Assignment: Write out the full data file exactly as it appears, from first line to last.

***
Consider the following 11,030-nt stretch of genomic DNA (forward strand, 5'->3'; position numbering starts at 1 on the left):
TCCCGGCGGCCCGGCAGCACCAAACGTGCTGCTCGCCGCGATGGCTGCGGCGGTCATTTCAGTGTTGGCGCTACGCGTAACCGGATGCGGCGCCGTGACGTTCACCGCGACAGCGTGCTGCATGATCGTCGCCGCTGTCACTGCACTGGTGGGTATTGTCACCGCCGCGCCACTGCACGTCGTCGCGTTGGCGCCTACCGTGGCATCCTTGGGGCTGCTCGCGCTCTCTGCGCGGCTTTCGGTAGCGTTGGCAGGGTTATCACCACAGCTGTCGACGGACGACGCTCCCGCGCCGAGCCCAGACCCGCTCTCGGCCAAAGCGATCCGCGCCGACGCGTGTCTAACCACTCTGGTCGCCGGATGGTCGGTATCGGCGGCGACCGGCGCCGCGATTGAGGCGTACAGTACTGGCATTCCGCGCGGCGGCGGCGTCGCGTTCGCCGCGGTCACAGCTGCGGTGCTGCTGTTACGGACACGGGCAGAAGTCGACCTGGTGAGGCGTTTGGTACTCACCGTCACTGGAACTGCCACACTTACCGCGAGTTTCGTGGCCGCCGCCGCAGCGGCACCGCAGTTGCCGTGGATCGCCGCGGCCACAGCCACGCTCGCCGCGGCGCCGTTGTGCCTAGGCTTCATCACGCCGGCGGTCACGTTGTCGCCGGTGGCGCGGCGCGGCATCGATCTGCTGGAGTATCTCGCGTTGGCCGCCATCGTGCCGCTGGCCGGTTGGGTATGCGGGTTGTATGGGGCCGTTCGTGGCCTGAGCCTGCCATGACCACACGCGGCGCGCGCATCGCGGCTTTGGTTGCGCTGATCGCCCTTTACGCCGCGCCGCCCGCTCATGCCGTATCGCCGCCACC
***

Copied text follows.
Consider the following 11,030-nt stretch of genomic DNA (forward strand, 5'->3'; position numbering starts at 1 on the left):
TCCCGGCGGCCCGGCAGCACCAAACGTGCTGCTCGCCGCGATGGCTGCGGCGGTCATTTCAGTGTTGGCGCTACGCGTAACCGGATGCGGCGCCGTGACGTTCACCGCGACAGCGTGCTGCATGATCGTCGCCGCTGTCACTGCACTGGTGGGTATTGTCACCGCCGCGCCACTGCACGTCGTCGCGTTGGCGCCTACCGTGGCATCCTTGGGGCTGCTCGCGCTCTCTGCGCGGCTTTCGGTAGCGTTGGCAGGGTTATCACCACAGCTGTCGACGGACGACGCTCCCGCGCCGAGCCCAGACCCGCTCTCGGCCAAAGCGATCCGCGCCGACGCGTGTCTAACCACTCTGGTCGCCGGATGGTCGGTATCGGCGGCGACCGGCGCCGCGATTGAGGCGTACAGTACTGGCATTCCGCGCGGCGGCGGCGTCGCGTTCGCCGCGGTCACAGCTGCGGTGCTGCTGTTACGGACACGGGCAGAAGTCGACCTGGTGAGGCGTTTGGTACTCACCGTCACTGGAACTGCCACACTTACCGCGAGTTTCGTGGCCGCCGCCGCAGCGGCACCGCAGTTGCCGTGGATCGCCGCGGCCACAGCCACGCTCGCCGCGGCGCCGTTGTGCCTAGGCTTCATCACGCCGGCGGTCACGTTGTCGCCGGTGGCGCGGCGCGGCATCGATCTGCTGGAGTATCTCGCGTTGGCCGCCATCGTGCCGCTGGCCGGTTGGGTATGCGGGTTGTATGGGGCCGTTCGTGGCCTGAGCCTGCCATGACCACACGCGGCGCGCGCATCGCGGCTTTGGTTGCGCTGATCGCCCTTTACGCCGCGCCGCCCGCTCATGCCGTATCGCCGCCACC